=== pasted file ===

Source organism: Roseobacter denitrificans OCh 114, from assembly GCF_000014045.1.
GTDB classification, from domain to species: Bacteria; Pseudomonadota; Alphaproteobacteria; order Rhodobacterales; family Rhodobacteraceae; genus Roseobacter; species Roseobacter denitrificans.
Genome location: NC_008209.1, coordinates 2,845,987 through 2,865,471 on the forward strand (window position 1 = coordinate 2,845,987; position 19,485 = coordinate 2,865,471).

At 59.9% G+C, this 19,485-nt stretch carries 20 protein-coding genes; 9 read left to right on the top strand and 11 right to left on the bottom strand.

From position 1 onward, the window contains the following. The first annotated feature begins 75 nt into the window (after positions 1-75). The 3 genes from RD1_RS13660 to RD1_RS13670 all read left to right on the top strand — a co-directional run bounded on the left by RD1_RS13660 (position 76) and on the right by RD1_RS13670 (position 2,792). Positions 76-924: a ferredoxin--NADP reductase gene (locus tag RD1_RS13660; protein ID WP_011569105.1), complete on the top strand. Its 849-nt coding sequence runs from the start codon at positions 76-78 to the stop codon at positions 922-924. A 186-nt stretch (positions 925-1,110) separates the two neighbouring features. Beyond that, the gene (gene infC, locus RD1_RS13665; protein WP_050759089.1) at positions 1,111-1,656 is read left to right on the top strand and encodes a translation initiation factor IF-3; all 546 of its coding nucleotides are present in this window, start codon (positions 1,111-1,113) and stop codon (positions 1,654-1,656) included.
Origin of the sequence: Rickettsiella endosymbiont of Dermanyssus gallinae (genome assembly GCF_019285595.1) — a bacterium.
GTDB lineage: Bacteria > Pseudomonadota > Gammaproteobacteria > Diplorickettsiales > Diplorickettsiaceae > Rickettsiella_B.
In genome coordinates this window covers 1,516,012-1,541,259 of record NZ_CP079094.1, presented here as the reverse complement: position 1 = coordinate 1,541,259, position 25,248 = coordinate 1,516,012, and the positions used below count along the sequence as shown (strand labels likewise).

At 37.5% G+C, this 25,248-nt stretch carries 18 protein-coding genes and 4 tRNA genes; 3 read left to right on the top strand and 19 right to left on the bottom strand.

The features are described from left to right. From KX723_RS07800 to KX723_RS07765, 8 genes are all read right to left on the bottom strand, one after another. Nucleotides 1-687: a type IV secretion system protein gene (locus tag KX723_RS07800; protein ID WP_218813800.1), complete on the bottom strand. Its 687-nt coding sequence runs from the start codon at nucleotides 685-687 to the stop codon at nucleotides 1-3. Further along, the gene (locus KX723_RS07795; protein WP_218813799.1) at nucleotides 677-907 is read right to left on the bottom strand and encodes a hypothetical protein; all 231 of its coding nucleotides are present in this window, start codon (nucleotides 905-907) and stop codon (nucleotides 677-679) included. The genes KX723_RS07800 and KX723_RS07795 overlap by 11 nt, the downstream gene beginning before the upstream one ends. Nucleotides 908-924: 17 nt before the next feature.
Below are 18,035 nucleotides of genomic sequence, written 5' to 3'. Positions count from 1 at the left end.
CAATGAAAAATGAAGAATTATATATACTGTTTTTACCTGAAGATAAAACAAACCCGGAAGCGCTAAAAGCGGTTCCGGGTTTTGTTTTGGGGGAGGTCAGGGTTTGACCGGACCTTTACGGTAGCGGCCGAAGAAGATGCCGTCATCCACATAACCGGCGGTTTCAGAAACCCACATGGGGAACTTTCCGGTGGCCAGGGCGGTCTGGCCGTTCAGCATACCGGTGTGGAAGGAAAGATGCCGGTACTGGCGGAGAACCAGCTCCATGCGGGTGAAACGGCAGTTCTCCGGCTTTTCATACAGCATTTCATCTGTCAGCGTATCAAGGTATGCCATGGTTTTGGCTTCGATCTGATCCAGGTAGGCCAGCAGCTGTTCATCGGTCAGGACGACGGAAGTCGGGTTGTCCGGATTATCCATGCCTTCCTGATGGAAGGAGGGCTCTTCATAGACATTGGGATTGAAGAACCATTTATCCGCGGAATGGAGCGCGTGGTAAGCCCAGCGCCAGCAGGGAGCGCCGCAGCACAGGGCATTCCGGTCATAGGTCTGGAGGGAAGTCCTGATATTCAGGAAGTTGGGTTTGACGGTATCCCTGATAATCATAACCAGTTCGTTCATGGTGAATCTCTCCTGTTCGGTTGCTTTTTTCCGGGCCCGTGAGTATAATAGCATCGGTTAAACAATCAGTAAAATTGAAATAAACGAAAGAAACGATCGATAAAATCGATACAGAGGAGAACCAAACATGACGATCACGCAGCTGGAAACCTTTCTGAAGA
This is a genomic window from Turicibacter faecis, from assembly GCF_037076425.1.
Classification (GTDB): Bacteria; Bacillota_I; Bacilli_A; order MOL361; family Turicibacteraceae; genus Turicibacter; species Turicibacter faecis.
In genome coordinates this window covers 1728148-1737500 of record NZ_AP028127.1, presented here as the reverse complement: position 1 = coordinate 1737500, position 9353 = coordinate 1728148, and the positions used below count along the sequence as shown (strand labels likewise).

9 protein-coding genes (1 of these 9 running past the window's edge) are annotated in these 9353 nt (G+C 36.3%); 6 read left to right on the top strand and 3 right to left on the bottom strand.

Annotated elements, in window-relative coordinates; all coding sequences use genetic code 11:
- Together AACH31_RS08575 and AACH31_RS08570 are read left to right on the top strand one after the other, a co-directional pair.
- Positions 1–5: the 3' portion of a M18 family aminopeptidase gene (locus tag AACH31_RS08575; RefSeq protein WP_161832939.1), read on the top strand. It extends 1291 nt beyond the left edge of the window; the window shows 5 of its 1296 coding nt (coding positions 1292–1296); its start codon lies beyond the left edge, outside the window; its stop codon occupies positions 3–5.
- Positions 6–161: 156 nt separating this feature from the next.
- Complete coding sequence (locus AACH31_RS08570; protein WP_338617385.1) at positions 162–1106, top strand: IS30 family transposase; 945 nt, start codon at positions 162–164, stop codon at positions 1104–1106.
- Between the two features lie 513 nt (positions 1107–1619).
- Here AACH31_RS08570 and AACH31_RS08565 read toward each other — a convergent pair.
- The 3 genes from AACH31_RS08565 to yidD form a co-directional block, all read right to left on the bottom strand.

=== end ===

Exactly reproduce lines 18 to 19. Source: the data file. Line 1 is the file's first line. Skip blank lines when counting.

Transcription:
- Together AACH31_RS08575 and AACH31_RS08570 are read left to right on the top strand one after the other, a co-directional pair.
- Positions 1–5: the 3' portion of a M18 family aminopeptidase gene (locus tag AACH31_RS08575; RefSeq protein WP_161832939.1), read on the top strand. It extends 1291 nt beyond the left edge of the window; the window shows 5 of its 1296 coding nt (coding positions 1292–1296); its start codon lies beyond the left edge, outside the window; its stop codon occupies positions 3–5.